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The Spirit gives gifts to each one

Sermon for January 17, 2016 (Epiphany 2, Year C)

Offered by Nathan Ferrell at The Episcopal Church of Saint Mary


Texts:             1 Corinthians 12:1-13; Psalm 36:5-10; John 2:1-11

Know what: the Spirit gives gifts to each one

So what:       discern and know your gifts

Now what:   become what you are


At the corner of Fourth and Walnut in the downtown district of Louisville, Kentucky, Thomas Merton stood and looked around him. It was March of 1958.

Merton was a monk who lived in a strict monastery in rural Kentucky where silence was observed every single day. The monks did not talk. They used a special sign language to communicate with one another.

And yet, here he stood in the afternoon sunshine of a busy and noisy city day.

He had come into the city to run some errands for the monastery, but as he stood on that street corner, the Holy Spirit touched him and he was overcome by a profound and unexpected experience.

Merton looked at all of the people walking busily around those city streets and he was suddenly overwhelmed by the realization that he loved all of those people, that he belonged to them and they belonged to him – that they were all united together in the very structure of reality – even though they were total strangers.

Later, Merton wrote about this in his journal and explained that this sudden awareness “was like waking from a dream of separateness” (Conjectures of a Guilty Bystander, Image Books, 1965: p.153-154).

Like waking from a dream of separateness.

When he apostle Paul wrote his first letter to the young Church in the busy city of Corinth, he wanted to remind them of the deep realities into which they had been brought by virtue of their faith and baptism.

“To each is given the manifestation of the Spirit for the common good.”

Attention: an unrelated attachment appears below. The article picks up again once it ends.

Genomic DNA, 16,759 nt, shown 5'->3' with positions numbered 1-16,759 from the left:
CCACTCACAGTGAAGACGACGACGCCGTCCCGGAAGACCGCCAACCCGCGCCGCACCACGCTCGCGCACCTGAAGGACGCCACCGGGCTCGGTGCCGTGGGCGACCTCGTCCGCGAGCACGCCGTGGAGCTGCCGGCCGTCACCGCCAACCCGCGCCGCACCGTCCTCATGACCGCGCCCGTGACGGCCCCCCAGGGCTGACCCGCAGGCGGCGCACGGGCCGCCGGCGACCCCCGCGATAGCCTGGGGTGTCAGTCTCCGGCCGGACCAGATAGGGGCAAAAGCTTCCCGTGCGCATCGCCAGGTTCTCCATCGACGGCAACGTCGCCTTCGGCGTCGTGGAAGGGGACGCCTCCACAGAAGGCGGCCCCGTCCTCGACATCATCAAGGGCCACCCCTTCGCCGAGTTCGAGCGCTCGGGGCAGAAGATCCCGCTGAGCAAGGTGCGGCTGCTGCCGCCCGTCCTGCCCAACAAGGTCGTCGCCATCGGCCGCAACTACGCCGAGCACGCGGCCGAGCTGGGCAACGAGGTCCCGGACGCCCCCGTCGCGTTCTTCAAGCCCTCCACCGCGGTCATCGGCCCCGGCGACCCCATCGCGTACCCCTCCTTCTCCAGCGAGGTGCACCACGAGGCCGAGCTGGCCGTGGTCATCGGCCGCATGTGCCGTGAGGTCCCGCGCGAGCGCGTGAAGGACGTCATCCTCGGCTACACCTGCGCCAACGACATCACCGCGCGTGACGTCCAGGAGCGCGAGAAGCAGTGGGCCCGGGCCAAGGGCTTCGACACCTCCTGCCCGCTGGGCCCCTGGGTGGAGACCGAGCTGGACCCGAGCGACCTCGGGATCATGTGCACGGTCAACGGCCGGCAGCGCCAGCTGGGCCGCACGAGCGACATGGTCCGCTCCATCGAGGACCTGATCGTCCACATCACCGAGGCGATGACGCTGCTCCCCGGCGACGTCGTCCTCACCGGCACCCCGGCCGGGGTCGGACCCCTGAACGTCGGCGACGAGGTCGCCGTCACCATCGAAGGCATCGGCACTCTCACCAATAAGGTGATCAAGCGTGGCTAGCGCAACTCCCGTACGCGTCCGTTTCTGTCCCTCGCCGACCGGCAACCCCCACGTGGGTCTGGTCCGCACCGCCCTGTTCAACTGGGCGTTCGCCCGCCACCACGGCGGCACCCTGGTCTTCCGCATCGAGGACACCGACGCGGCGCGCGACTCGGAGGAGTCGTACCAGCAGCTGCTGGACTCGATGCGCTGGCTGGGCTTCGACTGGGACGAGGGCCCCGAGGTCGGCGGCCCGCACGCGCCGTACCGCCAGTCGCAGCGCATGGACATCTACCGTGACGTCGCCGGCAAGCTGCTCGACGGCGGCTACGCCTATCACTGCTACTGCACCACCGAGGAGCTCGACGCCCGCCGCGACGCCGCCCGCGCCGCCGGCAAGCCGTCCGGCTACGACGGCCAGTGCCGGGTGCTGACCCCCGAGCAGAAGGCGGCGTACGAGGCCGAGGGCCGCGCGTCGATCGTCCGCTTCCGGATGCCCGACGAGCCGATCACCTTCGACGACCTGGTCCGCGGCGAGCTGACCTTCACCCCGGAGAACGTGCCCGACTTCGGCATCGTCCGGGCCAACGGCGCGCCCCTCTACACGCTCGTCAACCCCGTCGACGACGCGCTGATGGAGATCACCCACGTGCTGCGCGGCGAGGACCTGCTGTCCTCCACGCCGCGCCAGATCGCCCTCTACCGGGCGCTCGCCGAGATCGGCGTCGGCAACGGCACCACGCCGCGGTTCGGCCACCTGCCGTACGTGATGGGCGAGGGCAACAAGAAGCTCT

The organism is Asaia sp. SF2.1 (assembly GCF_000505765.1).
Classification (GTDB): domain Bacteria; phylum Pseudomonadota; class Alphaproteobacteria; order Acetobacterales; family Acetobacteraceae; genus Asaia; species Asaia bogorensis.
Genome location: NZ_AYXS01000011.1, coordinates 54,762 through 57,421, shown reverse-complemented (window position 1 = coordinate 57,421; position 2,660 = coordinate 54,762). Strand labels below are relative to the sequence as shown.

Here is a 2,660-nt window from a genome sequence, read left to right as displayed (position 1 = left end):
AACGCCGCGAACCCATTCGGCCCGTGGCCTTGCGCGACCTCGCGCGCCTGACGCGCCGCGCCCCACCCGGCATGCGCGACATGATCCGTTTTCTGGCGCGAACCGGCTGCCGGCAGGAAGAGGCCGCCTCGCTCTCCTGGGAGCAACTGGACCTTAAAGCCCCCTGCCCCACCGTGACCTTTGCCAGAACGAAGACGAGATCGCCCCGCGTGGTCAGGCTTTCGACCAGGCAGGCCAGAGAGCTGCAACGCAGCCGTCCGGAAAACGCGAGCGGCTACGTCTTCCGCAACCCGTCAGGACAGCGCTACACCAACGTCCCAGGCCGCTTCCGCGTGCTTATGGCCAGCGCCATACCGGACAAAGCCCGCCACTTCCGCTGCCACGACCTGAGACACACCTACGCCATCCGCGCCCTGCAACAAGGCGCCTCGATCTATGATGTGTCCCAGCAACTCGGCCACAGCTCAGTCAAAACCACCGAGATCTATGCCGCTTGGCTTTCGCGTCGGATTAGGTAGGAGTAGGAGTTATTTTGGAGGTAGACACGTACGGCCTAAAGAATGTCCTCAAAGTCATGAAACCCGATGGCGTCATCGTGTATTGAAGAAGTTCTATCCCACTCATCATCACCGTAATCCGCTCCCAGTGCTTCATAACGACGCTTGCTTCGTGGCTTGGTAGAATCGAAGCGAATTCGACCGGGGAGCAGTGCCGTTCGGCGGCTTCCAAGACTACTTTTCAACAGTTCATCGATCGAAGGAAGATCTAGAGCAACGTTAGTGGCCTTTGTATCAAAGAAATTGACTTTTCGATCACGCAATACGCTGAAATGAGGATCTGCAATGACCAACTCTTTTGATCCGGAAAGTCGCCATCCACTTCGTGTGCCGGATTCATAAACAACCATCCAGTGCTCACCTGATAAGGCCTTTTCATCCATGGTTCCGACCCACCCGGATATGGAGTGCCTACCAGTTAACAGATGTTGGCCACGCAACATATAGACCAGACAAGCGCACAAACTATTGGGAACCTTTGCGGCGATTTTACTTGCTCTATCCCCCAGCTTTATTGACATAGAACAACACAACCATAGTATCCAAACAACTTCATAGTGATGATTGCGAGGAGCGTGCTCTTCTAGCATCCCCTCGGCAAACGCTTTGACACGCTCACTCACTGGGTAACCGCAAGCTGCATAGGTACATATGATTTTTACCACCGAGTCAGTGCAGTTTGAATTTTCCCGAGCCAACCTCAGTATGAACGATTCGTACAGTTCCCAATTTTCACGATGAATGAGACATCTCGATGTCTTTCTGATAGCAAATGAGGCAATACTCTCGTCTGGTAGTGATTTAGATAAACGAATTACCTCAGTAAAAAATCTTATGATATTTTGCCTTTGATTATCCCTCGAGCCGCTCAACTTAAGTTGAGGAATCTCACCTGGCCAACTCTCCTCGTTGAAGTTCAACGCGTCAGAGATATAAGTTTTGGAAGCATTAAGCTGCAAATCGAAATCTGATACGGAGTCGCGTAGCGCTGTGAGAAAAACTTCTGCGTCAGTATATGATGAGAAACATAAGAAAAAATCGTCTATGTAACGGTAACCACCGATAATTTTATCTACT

It seems that there was division and strife among the disciples in Corinth, because of the different gifts that they had received.

“Charisma” is the Greek word for spiritual gifts.

And although these “charisma” were divine gifts given freely by God, it seems that some had resorted to old patterns of ranking one another based upon the perceived important of each gift.


Obviously, if you have a more important gift from God, then that means that God values you more highly than another with a less important gift.

This is how the natural mind thinks, but these are not the thoughts of God.

To correct this error, Paul introduces here for the very first time the analogy of the Body to explain that diversity within the Church is God’s desire and plan.

It is not something to be feared or rejected.

Unity does not require uniformity.

“To each is given the manifestation of the Spirit for the common good.”

My friends: today I ask you to consider that what Paul proposed as a new way of understanding the Church in his time also speaks profoundly about right now about the crisis affecting humanity.

What does it mean for you and me to be given a manifestation of the Spirit for the common good?

In his remarkable encyclical published last year, Pope Francis issued a call to all humanity to live in the awareness of “a new and universal solidarity” (paragraph 14).

You see, just as Saint Paul explained that “all the members of the body, though many, are one body, so it is with Christ” (1 Corinthians 12:12). And so it is with humanity.

Each era of history has its own challenges, and in this day and this era, “we need to strengthen the conviction that we are one single human family” (Laudato Si, paragraph 52).

As Pope Francis joyfully explained, “everything is related, and we human beings are united as brothers and sisters on a wonderful pilgrimage” (Paragraph 92).

Now we shouldn’t be naïve and expect that this is easy.

No, it is extremely difficult for people to think this way.

It was difficult for the church in Corinth.

Jews and Greeks, slaves and free, male and female – all were baptized into the one body. The truth is that their old divisions were gone – wiped out completely by the Holy Spirit!

What is it that Paul wrote? “We were all made to drink of one Spirit.”

This is a statement of fact: you are one body of Christ.

It is done. Complete. Finished. Neither then nor now do the baptized ever have to work on becoming the Body of Christ!